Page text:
The Preacher does not leave us alone to suffer in nihilistic resignation: “I perceived that whatever God does endures forever; nothing can be added to it, nor anything taken from it. God has done it, so that people fear before him” (Ecclesiastes 3:14).
God is not merely playing with his creation because he wants to have some fun at our expense. He has not created a world with no meaning, leaving humans to wander through life without hope of understanding. Instead, God designed us to desire infinite knowledge so that we would fear him.
To fear God means to remember who God is and to remember who we are in relationship (and outside of relationship) with him. We remind ourselves of God’s sovereign control of all things in life, humbly accepting our own inability to always understand his ways. At the same time, we can do so with joy because we know that God works all things together beautifully for our good.
Like Job in the face of great calamity, we ask, “Shall we receive good from God, and shall we not receive evil?” (Job 2:10). We look uncertainty and tragedy in the eye, as painful as it may be, and by his grace declare, “Blessed be the name of the Lord” (Job 1:21).
Embrace the Life You Can See
We do not stop at fear, though. Rightly fearing God starts the process, but God wants more. The Preacher writes, “I perceived that there is nothing better for them than to be joyful and to do good as long as they live; also that everyone should eat and drink and take pleasure in all his toil — this is God’s gift to man” (Ecclesiastes 3:12–13). Don’t read the Preacher’s words as some sort of carpe diem motto that urges us to make the most of life while we can. Even when we cannot understand God’s work or ways, he wants us to enjoy life — every season of it — within the context of a holy fear.
In his book Things of Earth, Joe Rigney urges Christians to “embrace your creatureliness. Don’t seek to be God. Instead, embrace the glorious limitations and boundaries that God has placed on you as a character in his story” (234). Rigney’s exhortation hits at the core of Ecclesiastes 3: rightly fearing God and enjoying his world. To fear God rightly is to remember our humanity. When we can’t see around the dark corner of life yet to come, no matter how much we want to, we remember our humanity. We remember that God is God, and we are not. He controls all things at all times at all places, and he is good.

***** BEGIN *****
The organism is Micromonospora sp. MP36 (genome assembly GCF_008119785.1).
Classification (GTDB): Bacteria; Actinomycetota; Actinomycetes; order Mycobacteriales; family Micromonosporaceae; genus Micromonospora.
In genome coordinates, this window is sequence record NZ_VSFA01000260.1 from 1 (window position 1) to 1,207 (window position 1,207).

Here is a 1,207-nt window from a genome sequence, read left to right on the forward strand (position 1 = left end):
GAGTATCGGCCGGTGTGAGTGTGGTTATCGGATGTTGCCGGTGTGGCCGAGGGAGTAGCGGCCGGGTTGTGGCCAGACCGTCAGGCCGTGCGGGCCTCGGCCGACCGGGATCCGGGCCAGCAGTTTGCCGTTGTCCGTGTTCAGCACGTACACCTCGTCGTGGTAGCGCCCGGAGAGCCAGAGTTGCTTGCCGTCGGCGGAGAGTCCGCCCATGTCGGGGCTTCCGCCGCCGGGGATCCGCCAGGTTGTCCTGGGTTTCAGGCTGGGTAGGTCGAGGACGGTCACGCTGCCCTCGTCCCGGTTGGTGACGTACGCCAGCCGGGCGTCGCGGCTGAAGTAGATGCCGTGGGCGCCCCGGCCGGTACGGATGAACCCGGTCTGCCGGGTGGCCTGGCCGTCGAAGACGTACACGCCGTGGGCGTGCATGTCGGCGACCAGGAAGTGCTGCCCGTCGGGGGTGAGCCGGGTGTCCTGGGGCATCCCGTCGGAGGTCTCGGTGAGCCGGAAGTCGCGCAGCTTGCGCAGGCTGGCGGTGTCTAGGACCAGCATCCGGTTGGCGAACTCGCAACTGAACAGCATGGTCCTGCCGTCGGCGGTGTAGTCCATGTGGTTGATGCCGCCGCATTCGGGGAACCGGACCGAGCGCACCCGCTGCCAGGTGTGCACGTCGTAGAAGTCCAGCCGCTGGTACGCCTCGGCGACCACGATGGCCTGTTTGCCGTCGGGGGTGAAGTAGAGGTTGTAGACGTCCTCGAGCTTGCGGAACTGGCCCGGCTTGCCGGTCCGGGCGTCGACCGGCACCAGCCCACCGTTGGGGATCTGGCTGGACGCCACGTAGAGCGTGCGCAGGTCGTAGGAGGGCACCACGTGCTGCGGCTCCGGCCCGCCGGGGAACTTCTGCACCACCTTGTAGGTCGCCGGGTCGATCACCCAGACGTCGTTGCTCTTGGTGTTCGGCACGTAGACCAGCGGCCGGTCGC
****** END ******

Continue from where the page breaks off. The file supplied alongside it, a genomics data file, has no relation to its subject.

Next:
“God is God, and we are not. He controls all things at all times at all places, and he is good.”
So, we ask God for the grace to embrace the life we can see — the life he has given to us — and to enjoy it fully. Breathe deeply the cool air of a fall morning as you walk the dog. Slowly sip hot chocolate with your children. Work hard at the temp job as you await a permanent position. Let your hand linger with your ailing loved one. Even when we do not understand God’s works and ways, we can delight in his good gifts to us. We can find a unique pleasure in our toil as we throw ourselves upon our rock, Jesus Christ, through the storms of life.
Jason DeRouchie ably summarizes the tension between finitude, infinity, frustration, and joy: “This is the goal of Ecclesiastes: that believers feeling the weight of the curse and the burden of life’s enigmas would turn their eyes toward God, resting in his purposes and delighting whenever possible in his beautiful, disfigured world” (“Shepherding Wind and One Wise Shepherd,” 15).
Do Good Like God
After inviting us to enjoy the life God has given, the Preacher adds one more dimension to our well-being: “There is nothing better for them than to be joyful and to do good as long as they live” (Ecclesiastes 3:12). When we embrace our finiteness and enjoy God and his gifts to us, we ultimately live like God by doing good to others. We soak up the joy of the life he has given to us, and then we channel that joy to others.
So, what do we do when life doesn’t make sense to us? We face all things — the good, the bad, and the somewhere in between — with confidence because we know our God is weaving all things together for good, even when we cannot see past our current circumstances. We walk hand in hand with our Savior on the path of life, enjoying all his gifts, big and small. And then we do good to others by inviting them to do the same.